John Scalzi isn’t just good, he’s deceptively good. Here’s what I mean. You pick up one of his novels and settle into your favorite reading chair, and maybe you mean to just read a chapter, but all of a sudden you look up, bleary-eyed, and three hours have gone by without you realizing it. He’s so damn readable that it’s easy to miss all the things he’s doing better than most folks writing science fiction today, from drum-tight plotting, to world-class world building, to believable characters, to solid, believable science. Scalzi pumps thrilling hard science fiction straight into your eyeballs, and makes it all look effortless.
Case in point: The Kaiju Preservation Society. Kaiju, the monolithic creatures (think Godzilla, Rodan, Mothra, etc.) most often found stomping all over Tokyo, are real. They live on another Earth in an alternate dimension, and are sometimes able to cross over to ours when we explode nuclear bombs, which thin the barrier between worlds. I should probably mention that the kaiju have evolved to have internal, biological nuclear reactors. A small group of scientists, backed by our world’s governments, large corporations and billionaires, have established outposts on Kaiju Earth to study the beasts, to preserve them, and, perhaps most importantly, to keep them in their world and stop them from crossing into ours.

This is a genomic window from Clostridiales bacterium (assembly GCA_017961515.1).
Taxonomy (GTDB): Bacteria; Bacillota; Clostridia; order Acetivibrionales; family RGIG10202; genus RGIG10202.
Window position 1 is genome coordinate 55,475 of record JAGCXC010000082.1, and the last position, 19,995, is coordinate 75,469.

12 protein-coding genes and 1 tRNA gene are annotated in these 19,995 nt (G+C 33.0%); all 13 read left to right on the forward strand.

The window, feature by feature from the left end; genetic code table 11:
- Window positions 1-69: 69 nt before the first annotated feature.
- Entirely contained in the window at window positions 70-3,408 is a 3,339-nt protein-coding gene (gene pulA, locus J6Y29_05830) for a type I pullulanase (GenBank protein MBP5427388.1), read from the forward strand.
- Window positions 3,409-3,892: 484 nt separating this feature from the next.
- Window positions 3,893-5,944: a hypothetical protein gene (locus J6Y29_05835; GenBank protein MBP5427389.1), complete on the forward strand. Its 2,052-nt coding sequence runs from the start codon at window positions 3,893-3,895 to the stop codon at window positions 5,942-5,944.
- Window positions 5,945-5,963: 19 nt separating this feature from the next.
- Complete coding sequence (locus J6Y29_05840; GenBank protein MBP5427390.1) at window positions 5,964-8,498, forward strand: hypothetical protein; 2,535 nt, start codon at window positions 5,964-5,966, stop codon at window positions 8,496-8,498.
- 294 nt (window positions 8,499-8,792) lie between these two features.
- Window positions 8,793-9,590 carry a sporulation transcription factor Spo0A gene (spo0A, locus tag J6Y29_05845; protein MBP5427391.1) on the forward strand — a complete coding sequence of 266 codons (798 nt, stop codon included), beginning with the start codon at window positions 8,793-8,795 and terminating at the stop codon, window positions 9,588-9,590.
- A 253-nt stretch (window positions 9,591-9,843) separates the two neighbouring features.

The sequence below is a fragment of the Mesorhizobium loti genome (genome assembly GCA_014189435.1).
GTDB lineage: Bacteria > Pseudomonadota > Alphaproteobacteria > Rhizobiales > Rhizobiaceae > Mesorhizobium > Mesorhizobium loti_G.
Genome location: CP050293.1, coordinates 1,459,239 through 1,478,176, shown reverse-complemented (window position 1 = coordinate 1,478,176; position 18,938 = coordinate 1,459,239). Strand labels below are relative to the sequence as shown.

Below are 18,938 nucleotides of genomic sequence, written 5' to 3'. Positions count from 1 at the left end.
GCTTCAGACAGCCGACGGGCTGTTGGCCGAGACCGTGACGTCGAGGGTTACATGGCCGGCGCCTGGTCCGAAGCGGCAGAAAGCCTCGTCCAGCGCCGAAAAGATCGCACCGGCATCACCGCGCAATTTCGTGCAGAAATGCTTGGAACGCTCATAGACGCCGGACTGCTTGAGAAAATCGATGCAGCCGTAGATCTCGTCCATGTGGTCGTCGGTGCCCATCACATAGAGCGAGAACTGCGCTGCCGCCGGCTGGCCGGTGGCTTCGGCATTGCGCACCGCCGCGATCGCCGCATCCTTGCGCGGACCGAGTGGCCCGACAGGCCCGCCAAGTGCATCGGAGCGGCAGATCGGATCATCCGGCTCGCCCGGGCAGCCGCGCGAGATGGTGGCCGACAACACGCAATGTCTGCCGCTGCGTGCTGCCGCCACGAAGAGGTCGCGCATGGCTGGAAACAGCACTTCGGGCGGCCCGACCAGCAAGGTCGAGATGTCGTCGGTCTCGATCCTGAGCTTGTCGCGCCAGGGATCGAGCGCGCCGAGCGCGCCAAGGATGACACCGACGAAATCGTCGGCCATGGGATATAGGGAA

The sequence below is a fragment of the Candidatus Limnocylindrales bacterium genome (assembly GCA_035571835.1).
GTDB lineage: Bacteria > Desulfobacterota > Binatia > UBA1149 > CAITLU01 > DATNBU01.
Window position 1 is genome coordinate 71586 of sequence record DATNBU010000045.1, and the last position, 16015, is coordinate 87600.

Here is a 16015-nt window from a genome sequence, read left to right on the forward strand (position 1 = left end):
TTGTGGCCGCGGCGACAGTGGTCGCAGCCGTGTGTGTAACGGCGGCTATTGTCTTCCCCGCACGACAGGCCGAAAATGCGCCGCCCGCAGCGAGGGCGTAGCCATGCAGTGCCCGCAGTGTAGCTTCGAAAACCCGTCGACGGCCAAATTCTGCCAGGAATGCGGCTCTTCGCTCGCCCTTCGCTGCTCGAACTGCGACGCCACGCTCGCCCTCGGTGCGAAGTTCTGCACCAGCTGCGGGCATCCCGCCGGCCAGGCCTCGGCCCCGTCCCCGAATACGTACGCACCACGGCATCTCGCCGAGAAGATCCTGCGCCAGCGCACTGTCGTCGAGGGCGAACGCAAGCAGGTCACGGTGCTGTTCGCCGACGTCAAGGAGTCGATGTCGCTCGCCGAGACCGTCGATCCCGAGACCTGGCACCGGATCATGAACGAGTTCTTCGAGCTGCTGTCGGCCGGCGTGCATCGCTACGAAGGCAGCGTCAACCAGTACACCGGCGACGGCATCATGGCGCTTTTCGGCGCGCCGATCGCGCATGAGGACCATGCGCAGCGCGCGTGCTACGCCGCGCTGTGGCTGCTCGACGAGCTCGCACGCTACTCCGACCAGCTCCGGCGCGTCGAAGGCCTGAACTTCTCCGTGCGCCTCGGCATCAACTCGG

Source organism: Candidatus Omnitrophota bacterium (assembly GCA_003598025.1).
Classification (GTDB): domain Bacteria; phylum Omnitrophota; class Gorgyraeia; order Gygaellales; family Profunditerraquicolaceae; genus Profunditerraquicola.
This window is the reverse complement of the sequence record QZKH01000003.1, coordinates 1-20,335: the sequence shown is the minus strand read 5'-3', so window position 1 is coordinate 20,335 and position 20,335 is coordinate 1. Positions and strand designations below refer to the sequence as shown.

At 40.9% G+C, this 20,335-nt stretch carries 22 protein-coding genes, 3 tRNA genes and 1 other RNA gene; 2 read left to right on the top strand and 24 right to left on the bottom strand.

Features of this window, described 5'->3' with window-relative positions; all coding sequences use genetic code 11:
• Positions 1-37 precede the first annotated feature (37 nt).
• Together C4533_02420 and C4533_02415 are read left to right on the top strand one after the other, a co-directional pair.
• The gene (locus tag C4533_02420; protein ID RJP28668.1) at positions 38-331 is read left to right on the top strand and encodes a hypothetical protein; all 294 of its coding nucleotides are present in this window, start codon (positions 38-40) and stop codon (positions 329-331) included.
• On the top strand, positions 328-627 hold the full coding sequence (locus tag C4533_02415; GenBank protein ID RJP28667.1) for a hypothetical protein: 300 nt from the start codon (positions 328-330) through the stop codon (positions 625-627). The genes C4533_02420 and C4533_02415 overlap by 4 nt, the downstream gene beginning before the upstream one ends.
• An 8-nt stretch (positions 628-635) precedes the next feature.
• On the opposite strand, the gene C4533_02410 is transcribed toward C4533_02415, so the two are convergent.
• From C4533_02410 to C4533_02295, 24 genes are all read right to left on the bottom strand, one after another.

Scalzi takes this premise and has a rollicking good time. This is a thrilling, fast-paced adventure that had me flipping pages so fast I would have gotten paper cuts if I wasn’t reading on a Kindle. He’s worked out the flora and fauna of Kaiju Earth in exacting detail, so everything that happens, no matter how wild, feels utterly believable. Of course, when you mix giant creatures, their equally oversized and deadly parasites, snarky scientists, and nefarious billionaires, bad things are bound to happen, much to my delight. I can’t remember the last time I had this much pure fun reading a novel. Exactly what I needed to close out this dumpster fire of a year.
The Kaiju Preservation Society releases March 15, 2022. Preorder your copy today. If 2022 is anything like 2021, you’re going to need this.